Unfortunately, this is where things get complicated for me. I have the distinct honour of being known as The Worst Veins in Canada. I've always had this problem, which has been more than a nuissance to me all the many times I've had blood drawn. Lab technicians and I.V. nurses who spend their whole careers doing nothing but inserting needles get the shakes when they see me. Often, I have been stuck dozens of times in futile attempts to draw blood before the nurse collapses in tears and calls for backup. The first time I remember getting an I.V. at the age of 9, the nurse finally succeeded in getting it in, at which time my vein promptly collapsed, spurted blood, and took the whole 2-hour endeavour back to square one. When a vein is tapped, it often provides little to no blood. I just suck. I am no fan of needles, and I was wary to inflict my vein-less arms on the poor staff of Canadian Blood Services, but I figure, in the name of helping people, I should be able to withstand some extra pricks, and someone should be willing to give them to me. And they always are; often, with a smile.
Last week was no different. If I'm in a hospital facility, they've often wrapped my arm in a warm blanket to try to encourage my veins (not that it helps much). But when you're in the middle of a mall, options are limited. Usually, if you are right handed, you should give blood through your left arm, to reduce hampering your activities. I offered my left, and they looked and tapped and slapped, then squeezed and pressed, but no veins presented themselves. Then they tried my right arm, but this was no better. So at this point, they are always prepared to send me home.
They don't want to jab you. They don't want to hurt you. They're very understanding.
Having given me the choice, I assured the poor guy attending me that he could jab away, and he did. And finally, he got one. And to my astonishment, my blood didn't trickle out and the sputter away...it flowed! Success! You lay there, squeezing a ball, for 8-15 minutes (usually) while 450ml of blood is taken from you. You choose to look or not look (I choose not, sorry, I'm a bit of a wuss).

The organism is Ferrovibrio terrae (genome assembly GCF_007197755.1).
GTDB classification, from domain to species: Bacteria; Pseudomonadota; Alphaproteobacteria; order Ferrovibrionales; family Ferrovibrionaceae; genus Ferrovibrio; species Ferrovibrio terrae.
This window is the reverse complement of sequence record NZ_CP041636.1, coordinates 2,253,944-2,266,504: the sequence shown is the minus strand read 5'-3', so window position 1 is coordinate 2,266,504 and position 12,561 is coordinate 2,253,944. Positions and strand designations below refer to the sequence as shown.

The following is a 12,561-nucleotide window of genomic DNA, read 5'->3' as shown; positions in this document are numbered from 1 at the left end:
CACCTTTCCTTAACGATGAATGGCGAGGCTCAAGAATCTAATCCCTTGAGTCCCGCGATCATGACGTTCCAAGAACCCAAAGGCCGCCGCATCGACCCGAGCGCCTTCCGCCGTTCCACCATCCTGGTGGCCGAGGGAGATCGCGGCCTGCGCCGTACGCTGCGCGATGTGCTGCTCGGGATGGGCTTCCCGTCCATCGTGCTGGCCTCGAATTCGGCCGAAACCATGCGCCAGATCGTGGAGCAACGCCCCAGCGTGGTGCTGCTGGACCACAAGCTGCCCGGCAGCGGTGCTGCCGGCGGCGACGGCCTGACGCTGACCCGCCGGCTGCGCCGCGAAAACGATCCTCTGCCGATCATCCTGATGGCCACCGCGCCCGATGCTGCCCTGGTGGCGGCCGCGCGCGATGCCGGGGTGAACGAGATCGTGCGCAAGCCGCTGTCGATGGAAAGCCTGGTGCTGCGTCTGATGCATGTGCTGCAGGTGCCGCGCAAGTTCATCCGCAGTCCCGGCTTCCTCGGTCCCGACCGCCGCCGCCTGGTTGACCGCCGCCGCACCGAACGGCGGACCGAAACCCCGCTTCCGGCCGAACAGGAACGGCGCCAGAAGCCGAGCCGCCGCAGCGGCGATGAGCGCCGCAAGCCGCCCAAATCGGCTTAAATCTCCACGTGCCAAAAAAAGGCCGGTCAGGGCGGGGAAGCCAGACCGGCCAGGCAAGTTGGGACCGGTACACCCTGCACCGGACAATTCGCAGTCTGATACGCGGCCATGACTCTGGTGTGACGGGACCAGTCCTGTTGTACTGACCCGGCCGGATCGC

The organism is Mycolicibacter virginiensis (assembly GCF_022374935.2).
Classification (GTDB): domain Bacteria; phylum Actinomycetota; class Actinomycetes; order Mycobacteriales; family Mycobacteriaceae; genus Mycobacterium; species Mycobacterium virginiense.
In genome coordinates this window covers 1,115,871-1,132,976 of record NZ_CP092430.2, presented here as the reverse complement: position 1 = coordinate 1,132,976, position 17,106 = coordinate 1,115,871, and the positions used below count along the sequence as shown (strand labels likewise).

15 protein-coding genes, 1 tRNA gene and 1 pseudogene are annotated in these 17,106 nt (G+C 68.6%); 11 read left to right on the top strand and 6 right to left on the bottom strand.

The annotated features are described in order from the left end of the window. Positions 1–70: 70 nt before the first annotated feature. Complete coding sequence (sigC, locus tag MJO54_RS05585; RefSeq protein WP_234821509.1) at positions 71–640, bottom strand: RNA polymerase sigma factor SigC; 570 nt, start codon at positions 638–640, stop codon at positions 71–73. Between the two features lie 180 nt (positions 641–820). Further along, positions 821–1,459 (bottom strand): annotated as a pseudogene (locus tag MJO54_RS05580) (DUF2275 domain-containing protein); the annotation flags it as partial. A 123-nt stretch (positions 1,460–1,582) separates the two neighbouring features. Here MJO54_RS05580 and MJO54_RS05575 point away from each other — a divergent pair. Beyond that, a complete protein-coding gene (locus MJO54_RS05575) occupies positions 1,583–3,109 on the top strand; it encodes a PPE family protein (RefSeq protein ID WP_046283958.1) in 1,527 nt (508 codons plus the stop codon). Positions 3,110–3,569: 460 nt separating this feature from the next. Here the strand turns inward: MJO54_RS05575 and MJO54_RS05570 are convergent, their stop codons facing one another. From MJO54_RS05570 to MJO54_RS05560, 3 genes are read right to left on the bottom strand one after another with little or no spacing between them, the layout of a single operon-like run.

Jason, on another lawn chair, has great veins. They stand at attention at the slightest provocation. He is a nurse's dream patient. For him, a regular sized needle is used (because my veins are bad, they usually have to use a bigger one). He feels no pain. His blood moves quick.
But Jason has another problem.
The first time I discovered Jason's problem, we had been living together only a short while. Jason was doing a few dishes when a plate broke in the sink and scratched his finger. It didn't really bleed so much as blood rose to the surface of the cut, but never spilled out of the skin. But the mere sight of this hint of blood was enough to make my 6'1, 200 lb boyfriend woozy and faint-hearted. He had to sit down, and take deep breaths.
He has no problem with anyone else's blood. I bleed an awful lot, as you'll all remember, and in fact, Jason had to assist the surgeon in an emergency operation on my back once, and he was completely fine. Didn't blink an eye. The surgeon thumped him on the back for a job well done. But if it's his own blood, it's a very different story.
Jason knows that he has this problem, but he always feels so confident sitting in his lawn chair that he sneaks a peak at the tubes containing his crimson blood...to his demise. Last week was no exception. I'm sitting in my chair, squeezing the ball, being ogled by pretzel-eating shoppers 2 stories over me when I hear a nurse call "Can I get a little help?"
And I know. I know it's Jason.
They take the needle from his arm, turn him on his side, remove his glasses, fan him profusely.